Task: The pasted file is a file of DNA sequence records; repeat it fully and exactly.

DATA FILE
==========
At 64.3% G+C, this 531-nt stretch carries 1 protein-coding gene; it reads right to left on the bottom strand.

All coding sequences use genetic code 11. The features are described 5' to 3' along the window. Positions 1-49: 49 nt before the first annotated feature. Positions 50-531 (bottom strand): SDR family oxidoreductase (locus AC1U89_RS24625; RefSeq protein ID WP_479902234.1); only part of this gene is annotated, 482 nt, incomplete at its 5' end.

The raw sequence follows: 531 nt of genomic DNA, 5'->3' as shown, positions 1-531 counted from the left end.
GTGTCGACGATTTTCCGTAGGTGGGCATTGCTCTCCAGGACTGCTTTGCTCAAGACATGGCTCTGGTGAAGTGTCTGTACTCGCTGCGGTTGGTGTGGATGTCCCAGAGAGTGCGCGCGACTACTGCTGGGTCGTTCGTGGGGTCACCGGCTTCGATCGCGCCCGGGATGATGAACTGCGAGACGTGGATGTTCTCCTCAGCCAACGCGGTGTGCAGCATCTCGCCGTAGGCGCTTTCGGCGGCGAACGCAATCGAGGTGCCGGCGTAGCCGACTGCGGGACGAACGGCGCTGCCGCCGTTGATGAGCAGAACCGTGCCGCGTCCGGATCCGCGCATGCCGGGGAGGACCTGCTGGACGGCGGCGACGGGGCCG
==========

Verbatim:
At 64.3% G+C, this 531-nt stretch carries 1 protein-coding gene; it reads right to left on the bottom strand.

All coding sequences use genetic code 11. The features are described 5' to 3' along the window. Positions 1-49: 49 nt before the first annotated feature. Positions 50-531 (bottom strand): SDR family oxidoreductase (locus AC1U89_RS24625; RefSeq protein ID WP_479902234.1); only part of this gene is annotated, 482 nt, incomplete at its 5' end.

The raw sequence follows: 531 nt of genomic DNA, 5'->3' as shown, positions 1-531 counted from the left end.
GTGTCGACGATTTTCCGTAGGTGGGCATTGCTCTCCAGGACTGCTTTGCTCAAGACATGGCTCTGGTGAAGTGTCTGTACTCGCTGCGGTTGGTGTGGATGTCCCAGAGAGTGCGCGCGACTACTGCTGGGTCGTTCGTGGGGTCACCGGCTTCGATCGCGCCCGGGATGATGAACTGCGAGACGTGGATGTTCTCCTCAGCCAACGCGGTGTGCAGCATCTCGCCGTAGGCGCTTTCGGCGGCGAACGCAATCGAGGTGCCGGCGTAGCCGACTGCGGGACGAACGGCGCTGCCGCCGTTGATGAGCAGAACCGTGCCGCGTCCGGATCCGCGCATGCCGGGGAGGACCTGCTGGACGGCGGCGACGGGGCCG